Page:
Make a Splash this Summer with Aquatic Exercise

With summer just around the corner, a seasonal array of exercise opportunities are available to shake up your exercise routine. One way to dive into summer is by diving into the water itself. Anyone can benefit from aquatic exercise, also known as water-based exercise (WBE), because it is so versatile; there are numerous ways to get a well-rounded workout.1 In this article, we discuss the three main types of WBE, how aquatic exercise engages the body, and the unique benefits of these workouts.

TYPES OF AQUATIC EXERCISE

The three main types of WBE—swimming, shallow-water aquatic training, and deep-water aquatic training—fall under the same umbrella of aquatic exercise.2 The American College of Sports Medicine defines aquatic exercise as structured physical activity that “is done in a body of water, such as a pool, lake, or the ocean.”3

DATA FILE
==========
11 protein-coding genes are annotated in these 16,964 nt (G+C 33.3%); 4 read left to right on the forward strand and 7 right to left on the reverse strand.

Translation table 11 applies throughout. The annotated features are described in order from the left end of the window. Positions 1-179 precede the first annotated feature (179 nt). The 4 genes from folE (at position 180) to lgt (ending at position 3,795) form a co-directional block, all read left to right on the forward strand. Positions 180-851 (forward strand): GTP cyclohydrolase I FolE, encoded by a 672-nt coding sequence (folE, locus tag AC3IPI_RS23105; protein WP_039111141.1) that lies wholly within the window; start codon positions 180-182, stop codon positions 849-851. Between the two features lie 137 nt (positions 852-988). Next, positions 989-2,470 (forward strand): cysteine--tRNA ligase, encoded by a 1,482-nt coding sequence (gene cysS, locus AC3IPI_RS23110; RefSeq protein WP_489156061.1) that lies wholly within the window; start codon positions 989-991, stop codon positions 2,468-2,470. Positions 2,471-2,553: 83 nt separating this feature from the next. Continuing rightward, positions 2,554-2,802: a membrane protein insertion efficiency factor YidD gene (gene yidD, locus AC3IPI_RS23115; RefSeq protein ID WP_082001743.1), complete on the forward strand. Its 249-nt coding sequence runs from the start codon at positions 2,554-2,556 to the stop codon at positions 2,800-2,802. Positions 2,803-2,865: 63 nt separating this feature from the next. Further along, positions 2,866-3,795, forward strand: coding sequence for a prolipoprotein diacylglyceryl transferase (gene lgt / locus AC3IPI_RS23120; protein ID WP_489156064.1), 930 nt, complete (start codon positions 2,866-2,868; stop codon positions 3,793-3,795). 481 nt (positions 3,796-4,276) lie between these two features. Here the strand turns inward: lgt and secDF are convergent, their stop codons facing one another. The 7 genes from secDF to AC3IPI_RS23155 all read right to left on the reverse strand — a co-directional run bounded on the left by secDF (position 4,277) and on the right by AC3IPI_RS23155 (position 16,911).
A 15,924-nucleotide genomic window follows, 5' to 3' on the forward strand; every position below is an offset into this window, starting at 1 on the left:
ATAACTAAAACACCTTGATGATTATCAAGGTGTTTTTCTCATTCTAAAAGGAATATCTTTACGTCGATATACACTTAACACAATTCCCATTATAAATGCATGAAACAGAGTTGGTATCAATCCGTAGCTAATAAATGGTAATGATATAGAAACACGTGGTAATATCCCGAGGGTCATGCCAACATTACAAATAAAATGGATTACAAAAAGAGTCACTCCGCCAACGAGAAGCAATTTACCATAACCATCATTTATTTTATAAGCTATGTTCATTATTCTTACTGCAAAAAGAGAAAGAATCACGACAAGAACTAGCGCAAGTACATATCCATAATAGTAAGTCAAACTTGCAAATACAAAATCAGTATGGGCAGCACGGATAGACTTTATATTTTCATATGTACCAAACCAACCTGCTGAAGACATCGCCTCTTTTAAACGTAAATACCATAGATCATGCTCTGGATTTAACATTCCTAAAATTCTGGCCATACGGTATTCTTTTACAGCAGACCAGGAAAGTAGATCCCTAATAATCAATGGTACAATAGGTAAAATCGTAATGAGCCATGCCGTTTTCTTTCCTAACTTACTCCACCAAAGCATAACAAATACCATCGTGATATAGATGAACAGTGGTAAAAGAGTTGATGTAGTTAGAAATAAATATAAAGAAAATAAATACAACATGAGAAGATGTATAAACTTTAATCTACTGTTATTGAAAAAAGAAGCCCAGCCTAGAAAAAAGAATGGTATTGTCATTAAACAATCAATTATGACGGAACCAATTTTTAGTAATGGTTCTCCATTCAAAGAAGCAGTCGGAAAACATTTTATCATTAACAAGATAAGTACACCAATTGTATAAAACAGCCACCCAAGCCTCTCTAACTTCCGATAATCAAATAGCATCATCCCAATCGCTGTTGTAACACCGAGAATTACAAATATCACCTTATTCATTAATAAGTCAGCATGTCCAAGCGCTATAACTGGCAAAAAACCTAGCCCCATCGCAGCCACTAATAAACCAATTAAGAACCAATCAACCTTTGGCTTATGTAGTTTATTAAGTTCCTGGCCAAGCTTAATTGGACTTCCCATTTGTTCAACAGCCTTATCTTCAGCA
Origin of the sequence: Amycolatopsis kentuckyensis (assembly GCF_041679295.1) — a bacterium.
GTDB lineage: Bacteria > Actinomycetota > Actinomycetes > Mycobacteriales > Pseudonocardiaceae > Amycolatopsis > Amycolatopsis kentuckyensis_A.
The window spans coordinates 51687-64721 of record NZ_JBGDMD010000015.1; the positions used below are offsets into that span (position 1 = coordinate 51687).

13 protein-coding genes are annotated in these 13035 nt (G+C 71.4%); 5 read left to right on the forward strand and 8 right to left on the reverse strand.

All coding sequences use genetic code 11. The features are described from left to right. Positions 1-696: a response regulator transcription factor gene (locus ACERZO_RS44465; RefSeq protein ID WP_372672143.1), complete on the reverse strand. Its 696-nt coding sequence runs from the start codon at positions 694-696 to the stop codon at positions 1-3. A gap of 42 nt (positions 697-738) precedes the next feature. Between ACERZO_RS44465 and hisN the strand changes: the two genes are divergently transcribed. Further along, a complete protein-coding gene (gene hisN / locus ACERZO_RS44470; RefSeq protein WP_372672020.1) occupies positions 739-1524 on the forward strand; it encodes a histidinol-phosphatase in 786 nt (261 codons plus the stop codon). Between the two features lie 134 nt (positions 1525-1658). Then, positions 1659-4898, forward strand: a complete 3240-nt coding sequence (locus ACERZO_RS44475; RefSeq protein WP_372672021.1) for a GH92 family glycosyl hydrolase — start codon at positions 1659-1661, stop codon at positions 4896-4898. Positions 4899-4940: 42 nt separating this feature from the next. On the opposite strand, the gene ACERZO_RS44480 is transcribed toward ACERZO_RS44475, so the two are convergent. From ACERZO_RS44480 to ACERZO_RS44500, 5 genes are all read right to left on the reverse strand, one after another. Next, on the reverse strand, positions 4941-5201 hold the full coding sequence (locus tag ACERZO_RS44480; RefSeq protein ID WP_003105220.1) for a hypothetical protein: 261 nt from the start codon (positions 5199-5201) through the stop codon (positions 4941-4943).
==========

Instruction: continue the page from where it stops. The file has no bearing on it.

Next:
Swimming. The first type of aquatic exercise is swimming. For the purposes of this article, we will focus on lap swimming and exclude recreational and leisure swimming. Lap swimming can be done consistently or with short breaks at the end of each lap.4 This WBE focuses on consistent, repeated movement and strength training.

Shallow-water training. The second type of aquatic exercise is shallow-water training. This WBE is typically performed in a depth of four to five feet or when the water reaches the middle of the ribcage or chest.2 This provides the benefits of reduced impact and grounding forces, which allows for proper body alignment and movement control. One of the main types of shallow-water training is water aerobics. This WBE focuses on muscle toning, flexibility, and coordination.